I only watched a few minutes of this movie; it was on TV and I came upon it. Because of that, I cannot give a totally fair review, but I do have a comment or two. A few years ago, a first "Hostel" was made, which I avoided--and it must have done well at the box office, so here we have a sequel, or continuation. I see that there is also a "Hostel III", so....who knows how long this will go on? After all, they are up to about #6 for "Saw", correct?).
We give the people want they want, but if this is what they want, what does that say about them?
I am a grandfather, I'm not a prude or religious fanatic, and I've seen thousands and thousands of movies in my time. And I appreciate a good horror film, one which frightens me and surprises me (the two go hand-in-hand). I am sure that I am much older than the average person who 'likes' "Hostel" and its ilk, and so that probably has a lot to do with it. I thought the first "Halloween" was a damn good and very frightening horror film, because it was smart, subtle and suspenseful, and did not rely upon buckets of gore in a misguided attempt to frighten us. The original "Night of the Living Dead" was pretty gory, and the opposite of subtle, but the nightmarish, crude, high contrast B/W images helped tone it down, and the whole premise and execution of the film was extremely frightening. I believe that less talented filmmakers saw the success of those two landmarks of the horror genre, tried to cash in it, but took the easy way out, and upped the gore/violence quotient, in lieu of story or dialogue or restraint or mood. Thus we had the Nightmare on Elm Streets, the even more inferior Friday the 13th's, and the interminable remakes of the Texas Chainsaw Massacres.
The entire premise of "Hostel II" is extremely disturbing: there are wealthy but very sick and twisted people who put up thousands of dollars in online bidding wars, with the winner having the right to torture and kill a particular young girl. These girls are innocent tourists who've happened to check into the wrong "hostel". Passport photos are surreptitiously scanned and sent worldwide to a host of these rich freaks, men and women alike, and the bidding escalates. We are 'treated' to the girls' kidnapping and torture and very few punches are pulled. Call me crazy, but haven't we crossed a line here? To me this is very dangerous territory, for many reasons.
First of all, it suggests that, if you have enough money, you can literally buy anyone and do anything to them you want. And secondly, the truly scary thing is that there probably ARE real monsters in the world who might be interested in doing this to people.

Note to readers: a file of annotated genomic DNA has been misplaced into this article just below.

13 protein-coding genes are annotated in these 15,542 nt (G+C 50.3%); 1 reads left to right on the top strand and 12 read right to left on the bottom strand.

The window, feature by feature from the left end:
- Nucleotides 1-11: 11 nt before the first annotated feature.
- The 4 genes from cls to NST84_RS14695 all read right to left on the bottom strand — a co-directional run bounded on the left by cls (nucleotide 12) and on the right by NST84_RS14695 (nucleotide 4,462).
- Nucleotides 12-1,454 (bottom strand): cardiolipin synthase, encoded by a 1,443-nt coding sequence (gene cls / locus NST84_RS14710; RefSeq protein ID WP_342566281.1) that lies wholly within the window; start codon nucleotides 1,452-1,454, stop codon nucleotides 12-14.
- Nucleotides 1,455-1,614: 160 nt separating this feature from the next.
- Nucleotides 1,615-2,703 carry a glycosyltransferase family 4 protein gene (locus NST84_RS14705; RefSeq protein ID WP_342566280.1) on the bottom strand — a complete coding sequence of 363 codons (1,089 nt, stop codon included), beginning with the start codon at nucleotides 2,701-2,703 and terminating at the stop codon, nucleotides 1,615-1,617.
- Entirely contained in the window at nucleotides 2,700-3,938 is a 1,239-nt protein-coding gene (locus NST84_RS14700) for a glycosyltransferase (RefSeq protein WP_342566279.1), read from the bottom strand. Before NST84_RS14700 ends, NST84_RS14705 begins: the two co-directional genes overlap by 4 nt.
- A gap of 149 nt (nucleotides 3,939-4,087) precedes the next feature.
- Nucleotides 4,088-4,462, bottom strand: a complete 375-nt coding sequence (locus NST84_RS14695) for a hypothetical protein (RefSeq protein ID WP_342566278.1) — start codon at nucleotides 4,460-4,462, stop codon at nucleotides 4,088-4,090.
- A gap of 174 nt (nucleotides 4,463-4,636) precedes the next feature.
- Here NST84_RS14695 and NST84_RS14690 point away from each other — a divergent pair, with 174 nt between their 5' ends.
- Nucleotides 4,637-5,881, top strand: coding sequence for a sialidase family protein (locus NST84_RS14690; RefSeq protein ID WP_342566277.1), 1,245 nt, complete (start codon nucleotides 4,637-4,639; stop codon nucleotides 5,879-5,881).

But really, and most importantly, how can anyone be 'entertained' by this? Scenes of torture? Are you kidding me? Why would anyone want to watch this stuff? I did not last until the end, so maybe some of the creeps do get their just desserts, which would help things, I guess. But even so, I don't want to wade through all this monstrous and disgusting behavior just to see some creep get wasted.
Somewhere we've gone off the rails. To me films like these are a kind of violent, sadistic pornography. Used to be that good old sex and nudity would do it for us, but now we seem to want to watch the girls get carved up too, the more blood the better! Porn is a 'progressive' thing; what floats your boat today quickly becomes pedestrian, and you need to amp things up. It reminds one of ancient Rome, where the wealthier they got, the more jaded and depraved they became. By the end the patricians were digging scenes of people getting torn apart by lions. Eventually the Empire rotted away from within. Is that happening to us? Again, I am not a conservative Republican or religious fanatic! I'm just asking.
Hitchcock's "Psycho" really crossed some lines when it came out in 1960. For one thing, we'd never had a main character get killed only twenty minutes or so into the film! But among the many things that made this film a classic is the restrained and artful editing of that ground-breaking, legendary shower scene. To be fair, the heavy hand of the censorship board kept Hitch in check--he would have loved to show more blood and more skin--but we don't need to see any more! We know what is happening. BECAUSE we don't see that much makes it all the more frightening to us. Less IS more!
It's an interesting concept that should be revisited.
To sum up, strapping people down on tables and eviscerating them,...burning them,...shocking them with electrodes,...cutting off their limbs,...flaying them and watching the blood flow is not frightening; it is disgusting, degrading, and deadening. There is a difference. Modern filmmakers and audiences seem to have forgotten this concept. And don't tell me that 'it's only a movie!, as if that tired old line is actually a legitimate excuse. If you can actually say you enjoy watching this stuff, then your soul is on its way to death, and I truly feel sorry for you.
I am more frightened by the fact that so many people choose to see movies like this, than by the movies themselves.
I worry about our future.